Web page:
or Connect
Mothering › Mothering Forums › Pregnancy and Birth › Birth and Beyond › VBAC › Feeling unsupported at MDC
New Posts  All Forums:Forum Nav:

Feeling unsupported at MDC

post #1 of 51
Thread Starter 
Ruthla wrote on the VBAC failure thread "I agree that CBAC shouldn't be considered a "VBAC Failure." Sometimes you do all you can to facilitate a VBAC and it just doesn't work out, or complications arise that make a surgical birth the safest option for both mother and baby(ies.) I would hate for a woman to feel unsupported at MDC because she was unable to have a vaginal birth." and I wanted to respond.

Yes I personally do feel unsupported on MDC because of my c-sections, especially my failed VBAC. I know many other women feel this way too. How many times has a person posted a c-section story and other people have picked it apart saying what the person should have done differently to avoid a c-section? One person was actually ignorant enough to say in response to a thread about planning a VBAC that if the person had planned a homebirth for their first they wouldn't be in this position. The arrogance! Yes I do get the impression that many women on here think they are better educated or stronger women than the ones who ended up with c-sections. As if we are just stupid and roll over and do whatever an OB tells us. And heaven forbid anyone on here ever claim their c-section was needed! People jump all over that just to make the person fell like sh!t and convince them why it wasn't really needed. It seems to me that it makes a lot of people feel better about themselves to convince themselves that they ended up with the perfect birth due to their education and womanly prowess and that those of us who ended up with c-sections didn't try hard enough. I am always reminded of the saying, "there but for the grace of God go I." I am sorry to sound so bitter but I know I speak for a lot of women on here (and I will understand if they do not want to speak up) when I say - Hell yeah we feel unsupported!
post #2 of 51
I completely agree with you.

I feel like I constantly have to justify why my csec was needed, and why after researching VBAC for 20 months now, I am choosing to have my next child by csec. It's very frustrating. I took my Bradley classes, and read everything I could, and hired an awesome doula, and practiced relaxation EVERY SINGLE DAY for 4 MONTHS! I labored for days (after prodromal labor with contractions 3min apart for weeks). I tried umpteen frigging positions. None of it mattered. Birthing in my house or the woods or anywhere else wouldn't have prevented my csec.

It's really frustrating. I didn't choose this outcome. I didn't ask for it. It's not that I didn't try hard enough. It's not that I didn't want it badly enough. But, life frequently doesn't work out the way we plan.

I think it's unfortunate. Many people come to MDC for one aspect. Perhaps bfing support or they're interested in CDing. They then branch out to learn more about AP and NFL. We should all try hard to not be judgemental of those who are here. These are the people trying to learn, to be better. We are all doing the best we can. We are the ones who are educating ourselves about alternative options. We aren't listening to everything our DRs say, while we sit on the edge of our seats. I think if we could all be a little more understanding of others here and realize that not everyone here is a diehard, committed NFL APer, then we could all stand to learn a lot from each other.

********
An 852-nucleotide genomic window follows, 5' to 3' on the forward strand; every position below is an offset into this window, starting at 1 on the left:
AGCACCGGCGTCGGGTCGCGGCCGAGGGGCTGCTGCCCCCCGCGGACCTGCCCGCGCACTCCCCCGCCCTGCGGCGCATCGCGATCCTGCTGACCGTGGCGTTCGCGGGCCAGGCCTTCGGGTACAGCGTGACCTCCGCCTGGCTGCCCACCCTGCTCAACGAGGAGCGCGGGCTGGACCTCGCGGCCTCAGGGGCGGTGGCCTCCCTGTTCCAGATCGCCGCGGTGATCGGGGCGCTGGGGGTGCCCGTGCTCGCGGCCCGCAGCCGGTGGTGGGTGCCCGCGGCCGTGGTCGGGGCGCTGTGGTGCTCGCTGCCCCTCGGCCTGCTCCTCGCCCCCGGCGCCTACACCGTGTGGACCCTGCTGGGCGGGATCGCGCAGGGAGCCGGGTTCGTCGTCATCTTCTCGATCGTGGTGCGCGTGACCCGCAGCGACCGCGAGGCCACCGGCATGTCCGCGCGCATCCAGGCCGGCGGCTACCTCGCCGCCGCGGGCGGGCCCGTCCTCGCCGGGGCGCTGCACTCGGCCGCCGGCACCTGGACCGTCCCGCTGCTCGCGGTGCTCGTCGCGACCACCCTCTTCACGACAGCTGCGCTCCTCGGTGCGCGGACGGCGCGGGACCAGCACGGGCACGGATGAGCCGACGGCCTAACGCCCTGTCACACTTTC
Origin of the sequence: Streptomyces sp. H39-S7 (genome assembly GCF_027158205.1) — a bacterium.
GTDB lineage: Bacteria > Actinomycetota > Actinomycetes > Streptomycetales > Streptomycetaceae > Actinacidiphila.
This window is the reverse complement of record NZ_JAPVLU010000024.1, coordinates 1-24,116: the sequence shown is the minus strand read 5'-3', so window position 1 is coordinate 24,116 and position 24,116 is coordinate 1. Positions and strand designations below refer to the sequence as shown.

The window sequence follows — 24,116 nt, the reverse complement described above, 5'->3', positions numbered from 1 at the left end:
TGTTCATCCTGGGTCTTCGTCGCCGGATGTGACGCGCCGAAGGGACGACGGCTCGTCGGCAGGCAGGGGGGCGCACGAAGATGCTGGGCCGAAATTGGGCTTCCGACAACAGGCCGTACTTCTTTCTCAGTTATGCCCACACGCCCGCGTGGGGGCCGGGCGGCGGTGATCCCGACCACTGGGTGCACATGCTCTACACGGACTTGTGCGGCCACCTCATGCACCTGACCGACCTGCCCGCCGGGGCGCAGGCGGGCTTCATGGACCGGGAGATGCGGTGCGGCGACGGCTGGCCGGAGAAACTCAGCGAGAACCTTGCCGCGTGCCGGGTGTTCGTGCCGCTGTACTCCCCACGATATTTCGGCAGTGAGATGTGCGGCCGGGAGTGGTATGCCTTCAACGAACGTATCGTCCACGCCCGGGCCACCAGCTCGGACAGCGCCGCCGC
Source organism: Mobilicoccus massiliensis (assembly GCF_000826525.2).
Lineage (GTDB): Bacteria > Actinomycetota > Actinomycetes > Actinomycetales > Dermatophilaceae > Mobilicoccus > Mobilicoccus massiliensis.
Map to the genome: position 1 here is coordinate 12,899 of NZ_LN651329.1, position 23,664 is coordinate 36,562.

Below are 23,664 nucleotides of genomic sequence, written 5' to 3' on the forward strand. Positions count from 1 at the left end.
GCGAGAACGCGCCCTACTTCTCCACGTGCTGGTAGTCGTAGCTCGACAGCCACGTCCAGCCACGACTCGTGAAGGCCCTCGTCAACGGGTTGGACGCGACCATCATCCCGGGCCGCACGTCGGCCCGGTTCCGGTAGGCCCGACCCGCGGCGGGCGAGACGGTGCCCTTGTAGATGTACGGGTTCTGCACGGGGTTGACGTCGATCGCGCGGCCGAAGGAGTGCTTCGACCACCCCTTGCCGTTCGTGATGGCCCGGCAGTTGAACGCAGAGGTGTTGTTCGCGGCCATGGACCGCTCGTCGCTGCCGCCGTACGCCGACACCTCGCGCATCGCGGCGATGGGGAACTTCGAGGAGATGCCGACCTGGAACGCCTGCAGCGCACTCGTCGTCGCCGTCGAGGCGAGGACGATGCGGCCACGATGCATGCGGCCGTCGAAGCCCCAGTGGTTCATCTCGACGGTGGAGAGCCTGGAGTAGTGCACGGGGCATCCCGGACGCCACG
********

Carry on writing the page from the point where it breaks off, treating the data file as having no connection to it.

post #3 of 51
Hi Heavenly,
I just wanted to say that I support you and the others who tried for a vbac and things just didnt go as planned.

I had a successful vbac, however I never would have been able to do it without dh. Literaly I could not have done it without him telling off the nasty nurses and being my advocate. I had 40 hours of hard labor and 2 of which were pushing. There was a time when dh was sleeping and I was planning on how to sneak away and get a cab to the hospital to get some drugs. Thankfully he woke up and my plan was foiled.

With my vbac it seemed like the whole plan was holding together by a very thin thread. I can think of several times when we almost got sucked into the "dead baby" scare and the the "health of the baby" tactics and I bought into it and had to be reminded by dh that I made a sound decision and that now was not the time for me to stand up for myself I needed to have the baby and he could fight the battles. There was no evidence that anything was wrong with babe.
So he took my hand and we went home. I WAS NOT IN THE STATE OF MIND TO STICK IT OUT ALONE. I WOULD HAVE FAILED BUT I GOT LUCKY!!!!

Truly lucky nothing else. Yeah I was educated but it was not all easy and alot hung in the balances. Im not one of those people to brood about my c-sec either. Im not one to bag on others who have one. When I hear of someone having a c/s or a birth that wasnt what they wanted I just feel sympathy since I know how hard it is. I will tell them my opinion and what I would do different but thats it. Im not one to homebirth either. I will be going 2 hours to a birth center but one of the main reasons is because they take the medical card! I dont want dh to be gone working a bunch to pay for the birth. I want him home with me and the kiddos.

Anyways I got longwinded but just know that I wish things could have worked out for you I know it must be so disapointing, but you tried and that alone takes guts. You went against the flow and you can try again as long as your not done havin babies!